Later in the evening, we walked back towards the sea and observed it from a distance. The Nulia had been right. The weather suddenly changed. As the sun was setting, a cold wind sprang up. The palm trees were bending and their fluttering leaves looked like an excited feather duster. The sky was now dark and cloudy which gave the sinking sun an angry red-rimmed eye look as it descended below the horizon. Most importantly, the sea was no longer that calm, inviting blue of the afternoon. It was grey and sullen. At dusk, only a blood red stain marked where the sun had set. A commotion broke our quiet reflection on the day’s events. “There seems some sort of hullabaloo down on the beach,” Ashok remarked.
I listened to shouts blown by the rising wind. A row. “Yes, probably about dividing today’s catch,” I replied, envisioning loud arguments regarding the largest and best specimens and to whom they should go.
“No, I can hear someone shouting. In German, I think.”
Ashok was determined to find out. He jumped from the path to the shingle. It was a matter of a meter’s drop from the elevated pathway, which ran along the sea front, to the beach. We all walked towards the excitement, battling the wind which was blowing in from the sea at a ferocious speed.
By the time we arrived there was quite a crowd on the beach, including a huddle of Nulias, whose white caps appeared ghostly in the scant lights from the fishermen’s huts. In the center of the crowd was the German man. He wore soaking wet swimming trunks with a towel clutched around him.
He and his wife were swimming when the sea changed. They had both been carried out to sea by strong currents and the ebbing tide. He was the stronger swimmer and had battled his way against the waves. But she was still in the water! She lacked the strength to fight the fierce side current.
How must this woman feel alone in the now darkening sea? Is she thinking about her children, probably far away in Germany? Is she imagining sinking, suffocating, drowning? Perhaps she is looking out into the darkness, drifting, drifting to a terrifying end?
Ashok stepped in to help. There was a language barrier. The man--despite speaking German and English fluently--could not talk to the Nulias who spoke Oriya. Ashok bridged the gap. As soon as the Nulias understood the situation, they spoke hurriedly to one another for a moment, devising a plan of action. Two of them ran back to the huts, quickly emerging with a very long, thick rope, at least three buses long. More men had appeared on the beach as if by magic. One of the tallest Nulias lashed the end of the rope round his waist prior to wading into the dark water. Every three metres or so the next man seized the rope, carried its weight, and entered the water. This human chain struggled further and further into the sea.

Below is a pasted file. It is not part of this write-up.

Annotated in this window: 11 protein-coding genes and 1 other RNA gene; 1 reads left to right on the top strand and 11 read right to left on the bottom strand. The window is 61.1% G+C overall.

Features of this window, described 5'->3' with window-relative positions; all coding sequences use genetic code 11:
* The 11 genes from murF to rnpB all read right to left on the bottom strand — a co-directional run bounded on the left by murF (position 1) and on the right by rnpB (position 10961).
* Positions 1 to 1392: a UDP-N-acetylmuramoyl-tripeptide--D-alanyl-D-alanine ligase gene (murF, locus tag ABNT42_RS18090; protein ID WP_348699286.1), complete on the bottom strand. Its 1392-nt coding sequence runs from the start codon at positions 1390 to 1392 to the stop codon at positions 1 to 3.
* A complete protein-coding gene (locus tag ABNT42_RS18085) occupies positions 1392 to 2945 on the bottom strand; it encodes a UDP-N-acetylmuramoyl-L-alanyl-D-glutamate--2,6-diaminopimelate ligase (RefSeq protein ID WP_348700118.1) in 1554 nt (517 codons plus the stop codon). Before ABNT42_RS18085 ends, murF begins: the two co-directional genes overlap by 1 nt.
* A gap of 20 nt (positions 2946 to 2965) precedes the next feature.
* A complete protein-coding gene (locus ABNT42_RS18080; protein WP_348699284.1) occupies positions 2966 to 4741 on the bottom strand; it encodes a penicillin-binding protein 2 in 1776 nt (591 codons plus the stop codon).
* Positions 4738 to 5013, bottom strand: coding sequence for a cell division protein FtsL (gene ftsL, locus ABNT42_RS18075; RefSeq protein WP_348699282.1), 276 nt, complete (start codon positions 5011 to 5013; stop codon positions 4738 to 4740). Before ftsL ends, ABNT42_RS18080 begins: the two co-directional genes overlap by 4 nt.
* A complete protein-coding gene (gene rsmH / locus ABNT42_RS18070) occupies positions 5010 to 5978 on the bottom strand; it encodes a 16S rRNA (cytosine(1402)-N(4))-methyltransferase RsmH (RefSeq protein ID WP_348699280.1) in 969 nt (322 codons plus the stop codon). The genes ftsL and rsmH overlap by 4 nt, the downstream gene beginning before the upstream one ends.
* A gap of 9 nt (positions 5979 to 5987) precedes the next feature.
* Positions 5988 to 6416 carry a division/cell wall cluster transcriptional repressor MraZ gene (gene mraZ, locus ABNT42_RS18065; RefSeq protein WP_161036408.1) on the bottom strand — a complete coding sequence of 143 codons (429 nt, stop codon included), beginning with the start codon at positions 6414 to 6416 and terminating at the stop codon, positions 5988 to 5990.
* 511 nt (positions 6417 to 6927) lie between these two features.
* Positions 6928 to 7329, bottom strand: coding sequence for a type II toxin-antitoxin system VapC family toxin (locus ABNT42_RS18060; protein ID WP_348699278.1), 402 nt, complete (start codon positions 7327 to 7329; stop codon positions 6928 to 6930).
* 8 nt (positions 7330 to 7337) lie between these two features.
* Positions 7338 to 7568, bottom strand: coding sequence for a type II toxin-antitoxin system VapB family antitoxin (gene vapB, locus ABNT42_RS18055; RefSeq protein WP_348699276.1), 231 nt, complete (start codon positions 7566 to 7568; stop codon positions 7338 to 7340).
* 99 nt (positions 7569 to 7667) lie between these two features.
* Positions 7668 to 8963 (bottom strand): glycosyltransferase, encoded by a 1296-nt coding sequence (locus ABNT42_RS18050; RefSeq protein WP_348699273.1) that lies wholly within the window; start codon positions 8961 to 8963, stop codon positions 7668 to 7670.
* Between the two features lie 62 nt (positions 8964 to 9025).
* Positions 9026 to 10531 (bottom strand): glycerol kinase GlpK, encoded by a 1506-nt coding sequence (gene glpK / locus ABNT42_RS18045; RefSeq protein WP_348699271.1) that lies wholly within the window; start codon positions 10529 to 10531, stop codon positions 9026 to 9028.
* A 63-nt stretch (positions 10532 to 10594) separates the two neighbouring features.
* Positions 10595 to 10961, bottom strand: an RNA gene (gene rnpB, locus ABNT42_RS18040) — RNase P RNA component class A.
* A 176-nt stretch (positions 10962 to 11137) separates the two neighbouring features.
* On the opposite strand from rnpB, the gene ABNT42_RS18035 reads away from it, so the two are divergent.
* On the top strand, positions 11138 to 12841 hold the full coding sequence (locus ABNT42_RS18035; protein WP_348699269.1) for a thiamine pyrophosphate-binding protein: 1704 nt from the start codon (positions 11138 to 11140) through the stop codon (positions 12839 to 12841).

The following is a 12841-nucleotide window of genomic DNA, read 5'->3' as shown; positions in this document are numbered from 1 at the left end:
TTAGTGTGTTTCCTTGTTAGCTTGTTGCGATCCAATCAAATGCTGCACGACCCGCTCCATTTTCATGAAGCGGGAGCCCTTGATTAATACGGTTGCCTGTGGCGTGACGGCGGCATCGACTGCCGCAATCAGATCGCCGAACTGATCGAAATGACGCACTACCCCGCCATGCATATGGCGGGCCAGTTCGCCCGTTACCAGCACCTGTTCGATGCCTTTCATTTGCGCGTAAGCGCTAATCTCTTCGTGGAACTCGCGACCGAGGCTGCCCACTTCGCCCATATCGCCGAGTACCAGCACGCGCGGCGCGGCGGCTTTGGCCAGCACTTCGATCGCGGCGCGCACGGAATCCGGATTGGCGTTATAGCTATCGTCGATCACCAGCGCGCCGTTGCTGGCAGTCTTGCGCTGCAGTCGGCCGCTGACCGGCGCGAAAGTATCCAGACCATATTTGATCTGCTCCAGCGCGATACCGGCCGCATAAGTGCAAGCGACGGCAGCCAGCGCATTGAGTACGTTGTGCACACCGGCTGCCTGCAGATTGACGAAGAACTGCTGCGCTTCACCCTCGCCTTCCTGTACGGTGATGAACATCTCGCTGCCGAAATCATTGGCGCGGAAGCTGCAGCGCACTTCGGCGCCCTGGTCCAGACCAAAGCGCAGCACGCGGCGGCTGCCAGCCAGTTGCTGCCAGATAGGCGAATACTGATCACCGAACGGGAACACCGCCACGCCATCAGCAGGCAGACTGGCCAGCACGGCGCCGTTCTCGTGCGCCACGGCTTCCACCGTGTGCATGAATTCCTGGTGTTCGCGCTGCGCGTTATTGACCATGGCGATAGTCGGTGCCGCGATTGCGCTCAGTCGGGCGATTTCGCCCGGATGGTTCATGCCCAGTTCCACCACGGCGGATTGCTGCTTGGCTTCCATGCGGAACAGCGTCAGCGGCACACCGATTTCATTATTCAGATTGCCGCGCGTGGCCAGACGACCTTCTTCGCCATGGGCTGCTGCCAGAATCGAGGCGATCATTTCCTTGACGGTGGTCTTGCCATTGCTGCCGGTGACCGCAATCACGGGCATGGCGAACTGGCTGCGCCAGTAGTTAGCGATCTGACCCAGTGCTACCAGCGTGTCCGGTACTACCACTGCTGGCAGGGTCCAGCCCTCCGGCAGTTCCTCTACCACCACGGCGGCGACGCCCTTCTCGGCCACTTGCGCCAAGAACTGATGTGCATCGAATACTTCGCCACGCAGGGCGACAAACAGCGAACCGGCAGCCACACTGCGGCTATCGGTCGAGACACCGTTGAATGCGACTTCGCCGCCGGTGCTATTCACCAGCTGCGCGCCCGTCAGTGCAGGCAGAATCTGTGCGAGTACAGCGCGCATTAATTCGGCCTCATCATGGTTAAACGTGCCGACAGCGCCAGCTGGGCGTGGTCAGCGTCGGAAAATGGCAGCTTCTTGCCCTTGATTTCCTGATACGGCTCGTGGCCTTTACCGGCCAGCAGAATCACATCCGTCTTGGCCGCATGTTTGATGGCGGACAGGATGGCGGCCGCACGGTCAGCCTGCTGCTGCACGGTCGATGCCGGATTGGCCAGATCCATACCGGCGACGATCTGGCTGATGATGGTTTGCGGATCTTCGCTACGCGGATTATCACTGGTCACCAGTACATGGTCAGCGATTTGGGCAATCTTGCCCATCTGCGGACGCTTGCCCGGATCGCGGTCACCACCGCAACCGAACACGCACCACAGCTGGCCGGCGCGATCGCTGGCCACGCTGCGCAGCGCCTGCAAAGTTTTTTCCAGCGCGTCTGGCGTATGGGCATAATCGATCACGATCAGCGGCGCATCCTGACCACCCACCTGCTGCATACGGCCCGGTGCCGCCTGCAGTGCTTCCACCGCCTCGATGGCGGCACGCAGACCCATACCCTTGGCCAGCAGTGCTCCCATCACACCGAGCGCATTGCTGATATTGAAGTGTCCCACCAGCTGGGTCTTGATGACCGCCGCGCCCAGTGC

Two huge lorries driving along the beach road, had stopped to watch. Their lights shone out over the rescue efforts, illuminating them like a scene from a television program. The light, playing on the dark faces, threw up strange shadows while the white crests of the waves and the white hats of the Nulias moved and danced.
There was no change to the scene as Nulia after Nulia continued venturing into the angry sea. No splash or scream. No sign of life. And then suddenly we glimpsed a woman’s white swimming hat, bobbing up and down between the waves. The chain of fishermen, not yet to her, was fighting its way through the rough water. The beams of light lit up the tense faces as they battled to keep hold of the slippery rope. The first Nulia, the tall Nulia, was agonisingly close to her. We held our breath. And after one final push, he was at last, within reach.
The crowd on the shingle let out a collective cry of relief. Now, came the return. The Nulia on the beach end of the rope began hauling it in with tremendous effort. Others joined and began pulling too. And as the woman, towed behind the first Nulia, reached the surf, still several other people ran into the sea to carry her safely to the beach.
The husband had tears in his eyes, as he watched a doctor attending his wife. Though
wrapped in a blanket, she had recovered enough to speak. She had been floating
on her back waiting for rescue, rather than fighting against the current. She knew they would come.
As we walked back to the hotel, I wondered out loud how our Nulia had known the weather would suddenly flip. “They earn their living from the sea. They pay homage to it. Above all, they respect its moods and its power,” Ashok reminded me.
“Yes, a bit like reading your best friend’s moods- or maybe your husband’s!” I replied. An acquired skill.
Sarah Das Gupta is a retired teacher from Cambridge, UK who also lived and taught in India and Tanzania. She began writing last October while in the hospital, following an accident. Her work has been published in many literary journals and magazines from over 12 different countries, including: US, UK, Canada, Australia, Germany, India, Croatia, Romania among others. Writing has provided the challenge and interest needed to learn to walk again.